The Ideal Diet for Most Song Birds in the Wild Make sure to feed your backyard birds the right mix of high fat, high protein, high quality seed like Sunflower, Safflower, Peanuts and Nyjer. These… continue reading
Birds love water, and they need it to keep cool and to keep their feathers clean. You don’t need to buy a traditional birdbath. You can use any flat, wide container placed on a flower… continue reading
According to North Carolina State University, only the ruby-throated hummingbird lives throughout the eastern half of the U.S. and southern Canada. Hummingbirds migrate away from North Carolina during colder months and come back when it's … continue reading
Ruby-throated Hummingbirds are eastern North America’s only breeding hummingbird. But in terms of area, this species occupies the largest breeding range of any North American hummingbird. They begin to appear in North Carolina during the… continue reading
Click to hear a short announcement about National Bird Feeding Month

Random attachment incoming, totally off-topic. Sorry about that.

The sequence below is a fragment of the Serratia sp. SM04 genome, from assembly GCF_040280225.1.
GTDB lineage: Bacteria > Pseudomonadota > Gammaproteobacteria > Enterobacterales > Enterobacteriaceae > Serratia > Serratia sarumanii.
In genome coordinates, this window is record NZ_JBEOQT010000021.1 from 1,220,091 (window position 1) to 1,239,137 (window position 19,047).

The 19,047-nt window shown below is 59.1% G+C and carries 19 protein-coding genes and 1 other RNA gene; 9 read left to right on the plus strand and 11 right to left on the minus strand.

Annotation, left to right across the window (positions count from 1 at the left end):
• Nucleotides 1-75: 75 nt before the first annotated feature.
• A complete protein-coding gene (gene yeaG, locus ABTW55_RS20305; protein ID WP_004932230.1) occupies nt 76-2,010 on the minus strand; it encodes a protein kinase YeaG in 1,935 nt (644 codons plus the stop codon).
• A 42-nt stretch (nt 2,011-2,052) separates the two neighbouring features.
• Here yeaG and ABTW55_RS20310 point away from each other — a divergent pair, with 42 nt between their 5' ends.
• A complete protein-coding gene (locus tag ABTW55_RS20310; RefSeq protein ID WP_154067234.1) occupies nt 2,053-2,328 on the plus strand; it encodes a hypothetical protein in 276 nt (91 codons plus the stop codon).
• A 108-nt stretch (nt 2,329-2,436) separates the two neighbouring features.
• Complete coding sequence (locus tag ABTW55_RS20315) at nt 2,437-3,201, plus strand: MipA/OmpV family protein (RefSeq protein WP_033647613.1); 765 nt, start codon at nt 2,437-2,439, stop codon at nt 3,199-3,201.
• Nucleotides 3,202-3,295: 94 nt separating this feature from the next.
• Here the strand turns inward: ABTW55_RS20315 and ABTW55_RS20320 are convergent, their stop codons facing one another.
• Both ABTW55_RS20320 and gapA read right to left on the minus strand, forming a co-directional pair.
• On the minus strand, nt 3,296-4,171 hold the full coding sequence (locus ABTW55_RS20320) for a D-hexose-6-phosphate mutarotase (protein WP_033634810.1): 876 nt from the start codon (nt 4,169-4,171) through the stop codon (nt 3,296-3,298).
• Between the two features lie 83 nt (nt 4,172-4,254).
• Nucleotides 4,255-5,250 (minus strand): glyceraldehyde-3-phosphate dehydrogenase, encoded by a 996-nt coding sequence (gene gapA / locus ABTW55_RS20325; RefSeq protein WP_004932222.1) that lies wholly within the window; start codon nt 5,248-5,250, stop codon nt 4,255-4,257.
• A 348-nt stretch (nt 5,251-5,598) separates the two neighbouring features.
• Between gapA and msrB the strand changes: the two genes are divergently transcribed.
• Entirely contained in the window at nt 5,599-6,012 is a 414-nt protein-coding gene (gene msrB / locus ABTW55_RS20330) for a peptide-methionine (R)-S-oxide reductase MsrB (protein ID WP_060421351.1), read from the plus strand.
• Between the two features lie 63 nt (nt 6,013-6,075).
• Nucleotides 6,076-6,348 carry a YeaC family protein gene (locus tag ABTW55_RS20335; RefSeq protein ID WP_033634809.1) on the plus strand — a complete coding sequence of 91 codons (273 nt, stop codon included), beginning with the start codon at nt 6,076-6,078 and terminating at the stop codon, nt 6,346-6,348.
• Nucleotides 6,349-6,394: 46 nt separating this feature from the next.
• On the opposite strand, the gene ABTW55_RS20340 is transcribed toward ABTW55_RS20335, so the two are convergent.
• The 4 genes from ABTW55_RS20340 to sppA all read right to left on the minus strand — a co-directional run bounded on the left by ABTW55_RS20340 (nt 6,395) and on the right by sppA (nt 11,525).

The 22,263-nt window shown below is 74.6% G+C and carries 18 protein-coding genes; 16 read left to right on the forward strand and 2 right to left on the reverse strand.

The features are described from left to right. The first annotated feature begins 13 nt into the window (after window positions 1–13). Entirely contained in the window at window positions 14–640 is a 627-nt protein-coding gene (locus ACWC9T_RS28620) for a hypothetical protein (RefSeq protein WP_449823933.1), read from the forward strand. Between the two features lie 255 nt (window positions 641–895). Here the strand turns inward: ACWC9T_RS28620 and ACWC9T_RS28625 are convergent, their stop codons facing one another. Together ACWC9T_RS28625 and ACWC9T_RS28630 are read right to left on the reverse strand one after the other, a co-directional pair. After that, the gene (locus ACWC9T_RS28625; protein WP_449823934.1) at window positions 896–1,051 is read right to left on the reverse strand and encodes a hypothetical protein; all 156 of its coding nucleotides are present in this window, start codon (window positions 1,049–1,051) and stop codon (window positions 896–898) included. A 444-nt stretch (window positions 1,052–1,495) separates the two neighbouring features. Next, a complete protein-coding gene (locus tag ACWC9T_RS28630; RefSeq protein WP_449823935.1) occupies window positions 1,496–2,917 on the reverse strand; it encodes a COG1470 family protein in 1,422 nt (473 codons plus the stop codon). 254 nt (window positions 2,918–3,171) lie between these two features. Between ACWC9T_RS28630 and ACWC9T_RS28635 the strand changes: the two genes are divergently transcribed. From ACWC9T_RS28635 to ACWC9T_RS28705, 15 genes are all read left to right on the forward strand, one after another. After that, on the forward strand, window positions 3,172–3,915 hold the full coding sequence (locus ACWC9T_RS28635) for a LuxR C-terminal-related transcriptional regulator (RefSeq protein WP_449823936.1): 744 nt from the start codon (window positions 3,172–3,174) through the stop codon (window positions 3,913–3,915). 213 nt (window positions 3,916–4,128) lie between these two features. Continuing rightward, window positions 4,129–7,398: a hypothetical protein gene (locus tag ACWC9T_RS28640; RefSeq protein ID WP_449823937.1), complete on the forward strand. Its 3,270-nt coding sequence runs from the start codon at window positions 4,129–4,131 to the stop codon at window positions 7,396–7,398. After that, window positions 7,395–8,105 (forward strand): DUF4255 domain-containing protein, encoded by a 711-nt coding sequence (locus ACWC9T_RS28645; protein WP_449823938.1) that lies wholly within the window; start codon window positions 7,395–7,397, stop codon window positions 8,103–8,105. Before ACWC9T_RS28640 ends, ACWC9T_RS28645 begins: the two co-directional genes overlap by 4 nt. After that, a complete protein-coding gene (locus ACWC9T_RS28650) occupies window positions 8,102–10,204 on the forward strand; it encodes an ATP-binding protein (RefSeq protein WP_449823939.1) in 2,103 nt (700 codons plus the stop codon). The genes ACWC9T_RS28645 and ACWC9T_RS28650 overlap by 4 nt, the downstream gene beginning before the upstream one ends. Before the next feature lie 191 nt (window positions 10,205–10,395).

We have customers tell us all the time about how much they enjoy watching the variety of birds that gather and feast outside their windows or in their backyards. Feeding wild birds is one of the easiest and most beautiful ways to observe and appreciate wildlife. It’s simple! Just by setting up a feeder on your property, you will see avian visitors up close, and learn more about the types of birds that frequent your neighborhood. Following are some common birds you will see in this area during the winter: Sparrows are primarily seed eaters, but also enjoy eating small insects. Though they are not flashy in color, and may often be overlooked or considered common, the sparrow is a very melodious bird. Chickadees are highly curious about everything, including humans. The black cap and bib, white cheeks and gray back, wings and tail make it an easy bird to distinguish and identify. The house finch is commonly found in North America, and is an adaptable, colorful and cheery voiced bird.